1 "Disclosure is one of the most important - as well as one of the most abused - of the procedures relating to criminal trials. There needs to be a sea-change in the approach of both judges and the parties to all aspects of the handling of the material which the prosecution do not intend to use in support of their case. For too long, a wide range of serious misunderstandings has existed . . ." Disclosure: A protocol for the control and management of unused material in the Crown Court (20 February 2006 - Mr Justice Fulford and Mr Justice Oppenshaw et al).
2 The legal sources relating to disclosure can be neatly found in a variety of scattered sources: i) the Criminal Procedure and Investigations Act 1996 as amended (the Act); ii) the Code of Practice, issued under section 23 of the Act (the Code); iii) Parts 25-28 of the Criminal Procedure Rules 2005 (the Rules); iv) the Criminal Procedure and Investigations Act 1996 (Defence Disclosure Time Limits) Regulations 1997 issued under section 12 of the Act (the Regulations); v) In addition, the Attorney General has issued Guidelines on Disclosure, which build on the existing law. 3 The correct test for disclosure will depend upon the date the relevant criminal investigation commenced: i) In relation to offences in respect of which the criminal investigation began prior to 1 April 1997, the common law will apply, and the test for disclosure is that set out in R v Keane  1 W.L.R. 746; (1994) 99 Cr.
App. R. 1.
ii) If the criminal investigation commenced on or after 1 April 1997, but before 4 April 2005, then the CPIA in its original form will apply, with separate tests for disclosure of unused prosecution material at the primary and secondary disclosure stages (the latter following service of a defence statement by the accused). The disclosure provisions of the Act are supported by the 1997 edition of the Code of Practice issued under section 23(1) of the CPIA (Statutory Instrument 1997 No. 1033). iii) Where the criminal investigation has commenced on or after 4 April 2005, the law is set out in the CPIA as amended by Part V of the Criminal Justice Act 2003. There is then a single test for disclosure of unused prosecution material and the April 2005 edition of the Code of Practice under section 23(1) of the CPIA will apply (see SI 2005 No. 985).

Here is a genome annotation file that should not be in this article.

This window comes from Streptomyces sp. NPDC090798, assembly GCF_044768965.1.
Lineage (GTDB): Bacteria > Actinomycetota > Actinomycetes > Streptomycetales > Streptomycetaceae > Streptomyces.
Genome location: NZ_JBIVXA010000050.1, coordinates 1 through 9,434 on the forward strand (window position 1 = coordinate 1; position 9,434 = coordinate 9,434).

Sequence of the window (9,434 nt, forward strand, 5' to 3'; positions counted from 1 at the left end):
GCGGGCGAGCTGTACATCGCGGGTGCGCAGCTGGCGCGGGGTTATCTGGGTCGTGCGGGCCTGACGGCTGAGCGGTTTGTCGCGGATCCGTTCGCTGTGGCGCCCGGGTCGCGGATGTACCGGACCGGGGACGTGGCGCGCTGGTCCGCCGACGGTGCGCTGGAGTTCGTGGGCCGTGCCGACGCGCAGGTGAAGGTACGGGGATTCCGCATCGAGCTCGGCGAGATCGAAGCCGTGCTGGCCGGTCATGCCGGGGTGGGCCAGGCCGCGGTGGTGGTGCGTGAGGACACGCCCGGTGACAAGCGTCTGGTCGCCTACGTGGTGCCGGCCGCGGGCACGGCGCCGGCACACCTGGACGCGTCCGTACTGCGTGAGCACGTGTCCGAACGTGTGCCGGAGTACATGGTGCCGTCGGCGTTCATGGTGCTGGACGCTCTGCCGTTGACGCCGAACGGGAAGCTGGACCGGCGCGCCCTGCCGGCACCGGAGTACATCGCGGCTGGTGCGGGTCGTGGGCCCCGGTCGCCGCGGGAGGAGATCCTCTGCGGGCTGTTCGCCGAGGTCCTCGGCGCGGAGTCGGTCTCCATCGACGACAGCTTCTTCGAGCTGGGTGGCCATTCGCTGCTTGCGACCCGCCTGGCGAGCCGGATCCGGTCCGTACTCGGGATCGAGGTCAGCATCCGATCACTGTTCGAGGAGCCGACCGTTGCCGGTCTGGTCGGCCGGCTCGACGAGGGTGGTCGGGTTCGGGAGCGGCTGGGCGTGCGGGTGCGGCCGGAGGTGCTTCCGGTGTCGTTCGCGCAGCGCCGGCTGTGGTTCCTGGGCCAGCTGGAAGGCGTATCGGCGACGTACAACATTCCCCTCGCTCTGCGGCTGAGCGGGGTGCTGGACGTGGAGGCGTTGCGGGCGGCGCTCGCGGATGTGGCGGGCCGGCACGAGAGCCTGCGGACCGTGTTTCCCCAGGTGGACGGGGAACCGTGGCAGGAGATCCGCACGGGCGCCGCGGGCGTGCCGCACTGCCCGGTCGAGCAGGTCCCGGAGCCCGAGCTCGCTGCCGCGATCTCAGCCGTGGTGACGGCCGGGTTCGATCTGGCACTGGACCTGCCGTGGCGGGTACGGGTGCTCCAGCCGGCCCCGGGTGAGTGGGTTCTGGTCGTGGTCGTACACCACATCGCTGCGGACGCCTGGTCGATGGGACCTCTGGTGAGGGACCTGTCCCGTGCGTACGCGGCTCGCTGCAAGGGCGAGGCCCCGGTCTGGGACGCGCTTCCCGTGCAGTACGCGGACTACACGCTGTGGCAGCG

iv) The CPIA also identifies the stage(s) at which the prosecution is required to disclose material, and the formalities relating to defence statements. The default time limit for prosecution disclosure is set out in section 13 of the Act. The time limits applicable to defence disclosure are set out in the Criminal Procedure and Investigations Act 1996 (Defence Disclosure Regulations) 1997 (S.I. 1997 No.
684). v) Regard must be had to the Attorney General's Guidelines on Disclosure (April 2005). Although these do not have the force of law (R v Winston Brown  1 Cr. App. R.
191;  1 WLR 1599) they should be given due weight. vi) Part 25 of the Criminal Procedure Rules 2005 (see SI 2005 No. 384) sets out the procedures to be followed for applications to the court concerning both sensitive and non-sensitive unused material. Part 3 of the Rules is also relevant in respect of the court's general case management powers, and parties should also have regard to the Consolidated Criminal Practice Direction. vii) Parts 22 and 23 of the Criminal Procedure Rules are set aside to make provision for other rules concerning disclosure by the prosecution and the defence, although at the date of this Protocol there are no rules under those Parts.
The Disclosure Protocol 4 The Disclosure Protocol is concerned with the management of issues relating to unused material in the Crown Court. Its main feature is a requirement for strict compliance with the disclosure provisions of the Criminal Procedure and Investigations Act 1996 ("the Act"), and the statutory Code of Practice laid under section 23 of the Act, where they apply to the proceedings. The "overarching principle" 5 The overarching principle is therefore that unused prosecution material will fall to be disclosed if, and only if, it satisfies the test for disclosure applicable to the proceedings in question, subject to any overriding public interest considerations. The test for disclosure 6 The House of Lords indicated in R v H and C  2 AC 134 paragraph 35 that: "If material does not weaken the prosecution case or strengthen that of the defendant, there is no requirement to disclose it." 7 The protocol, consistent with the need for strict compliance with the Act, requires an end to free-standing orders for disclosure by judges otherwise than those properly made in the context of hearings conducted under section 8 of the Act and r25.
6 of the Criminal Procedure Rules, following service of a defence Conclusions 8 Disclosure is an area of constantly shifting ground with the establishment attempting to limit not only its application, but also the time dedicated in court to determining issues falling under its ambit. A good understanding of the legal sources of disclosure responsibilities proves invaluable in this ever changing environment.
Ian Mann is a Public and Employment Law Barrister at 13 King's Bench Walk, Temple http://www.employment-barrister-uk.com and http://www.13kbw.co.uk